His books are always well constructed, enjoyable reading. With a little research I also found out that like always the main area this book takes place exists. On a recent excursion to Oregon, I happened to find The Ferguson Rifle in a thrift store for peanuts and knocked it out in a few hours of reading. Looks like you've come a fur piece. Stolen and cached in a church in Mexico, it was recovered by two army officers who fled north for the French settlements. My nostrils caught the scent of woodsmoke, and I drew rein to listen. He did a good job with the entire presentation.
I look forward to reading more from the author. Along the way one stabbed the other to death. See details for additional description. Levitt is an unscrupulous businessman who has been accumulating cattle at an alarming rate. I, fortunately, had the presence of mind to retain my coffee. The subsequent adventure flows from these other characters, rather than from anything the hero wants--which makes the story feel almost as aimless as the hero. I believe this book would rank in the top 25 of the audiobooks I have listened to.
We're taken across land, into the woods, and deep inside caves. In the confusion of the mesas and canyons near Rockinstraw Mountain, Stark, his wife, Consuelo, and his sister, Miriam, were quietly working a rich vein while keeping their presence a secret from raiding Apaches. Now Ronan Chantry, a handful of trappers, and an Irish girl whose father was killed after telling her a few vague landmarks are searching for the lost treasure. Fair Blows The Wind 3. Like Chantry, he is well educated, bold, and determined.
I find a few things in the story really, really far-fetched. For a civilized man, he is unexpectedly dangerous. Young, lean, rugged, he's buried a few men in this two-bit cow town - every single one killed in a fair fight. Stripped of everything educated Ronan Chantry went west. In the almost twenty-five years since it came into my hands, I have seen no rifle to compare. He carries with him a breech-loading rifle given to him as a child by a British Officer who had designed and invented it.
North to the Rails 4. I Well this was a different story from the previous books I have read by this author. Usually thos Good book, with the narrative being the best part in my opinion. He rides with a company of trappers into a new land, nearly unexplored, in search of a new start. Hired by Alton Burwick to drive a pack of renegades and outlaws off the government land recently set aside for an Indian reservation, Kedrick begins to notice that things are not as they seem. When it comes to gold, even friendship doesn't keep men from killing each other. Like Chantry, he is well educated, bold, and determined.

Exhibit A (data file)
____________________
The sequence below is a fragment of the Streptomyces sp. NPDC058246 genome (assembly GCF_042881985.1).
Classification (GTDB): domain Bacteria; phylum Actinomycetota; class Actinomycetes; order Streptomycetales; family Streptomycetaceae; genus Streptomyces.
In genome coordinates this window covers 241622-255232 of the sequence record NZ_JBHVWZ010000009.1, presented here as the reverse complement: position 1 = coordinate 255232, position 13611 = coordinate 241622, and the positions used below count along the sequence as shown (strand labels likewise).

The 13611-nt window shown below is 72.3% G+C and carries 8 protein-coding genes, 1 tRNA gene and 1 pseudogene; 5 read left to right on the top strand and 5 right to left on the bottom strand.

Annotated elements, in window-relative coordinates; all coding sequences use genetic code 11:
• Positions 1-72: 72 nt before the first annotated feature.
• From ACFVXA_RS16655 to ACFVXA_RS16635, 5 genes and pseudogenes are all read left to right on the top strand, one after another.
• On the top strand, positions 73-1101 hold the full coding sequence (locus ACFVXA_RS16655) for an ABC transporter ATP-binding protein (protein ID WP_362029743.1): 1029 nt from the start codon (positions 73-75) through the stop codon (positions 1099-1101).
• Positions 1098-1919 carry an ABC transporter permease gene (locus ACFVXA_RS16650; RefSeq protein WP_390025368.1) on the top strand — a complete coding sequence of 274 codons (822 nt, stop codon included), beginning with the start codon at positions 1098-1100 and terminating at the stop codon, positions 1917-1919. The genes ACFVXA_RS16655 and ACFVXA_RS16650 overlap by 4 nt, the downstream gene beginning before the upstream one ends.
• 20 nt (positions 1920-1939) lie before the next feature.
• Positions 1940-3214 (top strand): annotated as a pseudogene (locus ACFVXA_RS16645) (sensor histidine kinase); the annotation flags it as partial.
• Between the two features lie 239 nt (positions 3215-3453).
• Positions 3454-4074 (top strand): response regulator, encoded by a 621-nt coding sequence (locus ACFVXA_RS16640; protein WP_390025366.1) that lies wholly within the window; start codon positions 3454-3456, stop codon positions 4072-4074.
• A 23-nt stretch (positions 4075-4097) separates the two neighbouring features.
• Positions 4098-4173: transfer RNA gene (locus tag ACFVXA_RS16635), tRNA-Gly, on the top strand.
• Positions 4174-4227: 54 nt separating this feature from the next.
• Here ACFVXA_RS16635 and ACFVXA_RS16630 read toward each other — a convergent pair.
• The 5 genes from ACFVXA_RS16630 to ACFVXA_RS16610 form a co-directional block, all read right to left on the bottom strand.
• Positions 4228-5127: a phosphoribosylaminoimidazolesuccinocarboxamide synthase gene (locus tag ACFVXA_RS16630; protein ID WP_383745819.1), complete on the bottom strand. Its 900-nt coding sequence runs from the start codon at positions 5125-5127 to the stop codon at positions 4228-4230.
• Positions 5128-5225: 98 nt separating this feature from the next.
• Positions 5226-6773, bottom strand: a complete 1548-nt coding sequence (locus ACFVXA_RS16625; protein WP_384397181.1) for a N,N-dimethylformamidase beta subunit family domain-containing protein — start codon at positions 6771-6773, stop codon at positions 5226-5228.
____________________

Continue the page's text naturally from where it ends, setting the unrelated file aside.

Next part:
Please see the supplementary resources provided below for other helpful content related to this book. The common trait in all of his books is that his hero, is uncommonly good at fighting, and are rugged with a sense of right and wrong. The Ferguson Rifle was no different. The other mountain men that our hero falls in with immediately receive him, and quickly come to like him. It reminds me, to some extent, of Thomas Harris, the way his books start up like a high performance engine and take off at high speed to parts unknown.
I find a few things in the story really, really far-fetched. Many were the warnings I had received. This one is the story of a man haunted by his recent losses — his wife and son are killed in a fire in Boston. Recommended to Western fans, and those looking for a good manly adventure story. And then Chantry found out how brave he really was.
But in all likelihood it wouldn't have made any difference. The ferguson rifle- audible app I give this a very bad review! The opening chapter sets Ronan Chantry up to be the tragic figure, but that doesn't really play into the story. The rifle is an advancement in technology; in the way it is loaded and fired. I ride westward into an unknown land, toward what destiny I know not. It finally started working, but only gave me 30 minutes of listening. Tom figured that a knuckle-and-skull man from Five Points would be perfect for the job.
Then he found new trouble struggling at the end of a noose - and stepped in just in time to save the life of a Texas rancher. Because I have to wait too long to listen to another chapter. There are fights with Indians, the group of evil men that are following the young lady and the elements of a fall in the Rocky Mountains. This is a fast-moving story with clear but often evocative use of language; not a lot of time is spent on characterization, with bad man Rafen Falvey getting the bulk of what depth there is. It was unlikely a saddle would be used by an Indian, but there were many dangerous men on the prairie, not all of them Indians by any means. Then, along the way, they meet a lady and her son.
This lined up nicely with a road trip my wife and I had to take, and so the adventure began anew…. His record is second to none in Australian military history, in the scope of his combat over two world wars. The lowest-priced brand-new, unused, unopened, undamaged item in its original packaging where packaging is applicable. He's not exactly The Man With No Name, but he is sort of The Man With No Purpose Who Has A Really Cool Rifle. Standing in my stirrups, I peered through the leaves, but could see only the shine of light reflected from the seat of a saddle. Probably going to go questing to read the entire bibliography at some point. But they are not alone.